Tectonics of the M7 earthquake near Christchurch, New Zealand

A post by Chris RowanThis post was written in response to the Darfield earthquake in September 2010. The most recent seismic activity is discussed here.

[Updated 8th September 1200 GMT – see bottom of post. And check out the PodClast discussion of this earthquake, featuring Kiwi Chris Town, Ron Schott, and myself.]

The South Island of New Zealand has just been shaken by a large earthquake, reported as a magnitude 7.0 by the USGS. It appears to be quite a shallow rupture, on the Canterbury Plains close to Christchurch, and the focal mechanism indicates largely strike-slip motion.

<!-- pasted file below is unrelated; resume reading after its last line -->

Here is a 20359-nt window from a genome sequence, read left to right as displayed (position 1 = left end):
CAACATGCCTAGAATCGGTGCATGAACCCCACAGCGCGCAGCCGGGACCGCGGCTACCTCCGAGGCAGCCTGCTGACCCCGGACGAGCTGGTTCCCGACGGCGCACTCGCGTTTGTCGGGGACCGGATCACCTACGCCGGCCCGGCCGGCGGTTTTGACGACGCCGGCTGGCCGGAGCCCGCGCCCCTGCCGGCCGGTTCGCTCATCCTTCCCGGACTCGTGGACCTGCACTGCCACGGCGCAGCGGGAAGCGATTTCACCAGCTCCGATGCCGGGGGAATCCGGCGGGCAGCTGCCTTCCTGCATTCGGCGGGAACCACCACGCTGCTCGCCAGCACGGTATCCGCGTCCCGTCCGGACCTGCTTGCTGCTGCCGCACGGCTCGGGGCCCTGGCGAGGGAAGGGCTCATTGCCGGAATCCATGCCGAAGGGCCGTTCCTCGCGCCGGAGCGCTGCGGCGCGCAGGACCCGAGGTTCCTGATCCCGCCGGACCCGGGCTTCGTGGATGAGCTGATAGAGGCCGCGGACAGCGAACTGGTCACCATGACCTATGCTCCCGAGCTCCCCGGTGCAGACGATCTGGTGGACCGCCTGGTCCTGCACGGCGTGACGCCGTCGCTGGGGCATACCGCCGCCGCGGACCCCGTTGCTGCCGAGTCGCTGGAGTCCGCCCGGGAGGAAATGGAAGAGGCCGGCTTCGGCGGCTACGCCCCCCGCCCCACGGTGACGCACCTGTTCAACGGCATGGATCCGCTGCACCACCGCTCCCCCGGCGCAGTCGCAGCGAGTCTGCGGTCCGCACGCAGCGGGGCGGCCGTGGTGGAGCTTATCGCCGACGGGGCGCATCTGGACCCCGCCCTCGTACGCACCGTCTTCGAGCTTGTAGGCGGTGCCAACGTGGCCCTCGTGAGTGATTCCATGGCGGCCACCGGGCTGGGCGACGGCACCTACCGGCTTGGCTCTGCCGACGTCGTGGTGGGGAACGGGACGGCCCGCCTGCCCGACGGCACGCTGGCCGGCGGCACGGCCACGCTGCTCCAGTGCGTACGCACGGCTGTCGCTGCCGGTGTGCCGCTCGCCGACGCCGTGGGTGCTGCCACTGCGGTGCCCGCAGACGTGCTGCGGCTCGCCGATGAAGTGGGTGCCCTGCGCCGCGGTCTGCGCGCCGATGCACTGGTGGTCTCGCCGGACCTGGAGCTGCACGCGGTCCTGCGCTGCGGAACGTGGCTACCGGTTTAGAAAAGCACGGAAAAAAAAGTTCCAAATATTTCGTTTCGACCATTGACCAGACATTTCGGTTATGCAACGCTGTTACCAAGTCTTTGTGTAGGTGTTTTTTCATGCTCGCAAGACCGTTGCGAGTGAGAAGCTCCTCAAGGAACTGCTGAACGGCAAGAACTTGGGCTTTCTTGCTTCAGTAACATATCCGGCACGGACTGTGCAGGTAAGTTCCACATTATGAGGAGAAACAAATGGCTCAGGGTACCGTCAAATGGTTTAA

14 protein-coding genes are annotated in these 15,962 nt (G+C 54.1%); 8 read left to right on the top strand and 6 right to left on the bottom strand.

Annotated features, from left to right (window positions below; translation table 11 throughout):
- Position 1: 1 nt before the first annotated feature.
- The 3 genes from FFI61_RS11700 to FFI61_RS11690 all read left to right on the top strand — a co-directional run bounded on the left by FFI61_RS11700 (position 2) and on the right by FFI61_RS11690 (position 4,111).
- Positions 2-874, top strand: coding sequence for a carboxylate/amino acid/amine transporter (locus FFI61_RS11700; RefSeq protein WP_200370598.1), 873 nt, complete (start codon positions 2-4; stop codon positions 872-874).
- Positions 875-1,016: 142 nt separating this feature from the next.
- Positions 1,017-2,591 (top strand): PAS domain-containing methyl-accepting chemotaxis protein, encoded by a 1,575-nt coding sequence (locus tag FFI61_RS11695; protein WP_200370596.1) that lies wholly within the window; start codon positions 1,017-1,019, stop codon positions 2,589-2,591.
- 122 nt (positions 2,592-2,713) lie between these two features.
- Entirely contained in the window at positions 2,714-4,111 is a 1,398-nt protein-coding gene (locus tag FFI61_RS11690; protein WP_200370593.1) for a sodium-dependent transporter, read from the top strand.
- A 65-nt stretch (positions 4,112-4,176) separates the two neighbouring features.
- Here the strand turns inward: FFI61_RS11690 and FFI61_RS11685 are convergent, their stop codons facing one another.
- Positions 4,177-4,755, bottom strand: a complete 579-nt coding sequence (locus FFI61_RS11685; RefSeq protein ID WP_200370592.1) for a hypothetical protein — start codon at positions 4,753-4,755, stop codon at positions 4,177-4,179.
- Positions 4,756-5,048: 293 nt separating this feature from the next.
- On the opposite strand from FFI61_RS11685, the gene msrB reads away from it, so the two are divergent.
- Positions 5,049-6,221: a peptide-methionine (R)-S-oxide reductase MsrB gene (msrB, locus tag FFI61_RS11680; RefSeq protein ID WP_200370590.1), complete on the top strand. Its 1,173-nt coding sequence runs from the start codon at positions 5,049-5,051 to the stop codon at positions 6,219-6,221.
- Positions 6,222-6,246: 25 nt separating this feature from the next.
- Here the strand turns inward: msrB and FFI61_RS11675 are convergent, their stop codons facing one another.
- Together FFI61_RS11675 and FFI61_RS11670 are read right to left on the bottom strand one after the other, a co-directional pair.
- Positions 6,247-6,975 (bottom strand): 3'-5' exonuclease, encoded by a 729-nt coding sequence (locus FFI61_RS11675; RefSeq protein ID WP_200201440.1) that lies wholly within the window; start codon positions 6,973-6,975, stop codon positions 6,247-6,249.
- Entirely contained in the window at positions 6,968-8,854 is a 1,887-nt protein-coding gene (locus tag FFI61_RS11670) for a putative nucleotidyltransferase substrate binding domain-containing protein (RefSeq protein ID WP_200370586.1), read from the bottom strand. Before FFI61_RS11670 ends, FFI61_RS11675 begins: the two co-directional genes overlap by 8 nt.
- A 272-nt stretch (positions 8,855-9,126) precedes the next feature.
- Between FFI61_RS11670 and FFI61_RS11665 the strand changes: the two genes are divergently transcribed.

Focal mechanism of September 3rd earthquake, and it's location with respect to the plate boundary in New Zealand

As the figure above illustrates, New Zealand is not just located on top of the boundary between the Pacific and Australian plates: it is located at a point where the nature of that plate boundary changes in some rather fundamental ways. The subduction zone running down the East Coast of the North Island terminates off the Northeast coast of the South Island, about 100 kilometres north of Christchurch, and gives way to a transform boundary cutting through the continental crust of the South Island, where the plate motions are accommodated by largely dextral strike-slip on the faults of the Marlborough Fault Zone (MFZ in the figure above) and the Alpine Fault (AP). Whilst this latest rupture clearly occurred some way south of both of these fault systems, the focal mechanism can be interpreted as showing as dextral strike-slip on an east-west oriented fault, suggesting that it is still linked to deformation at the plate boundary.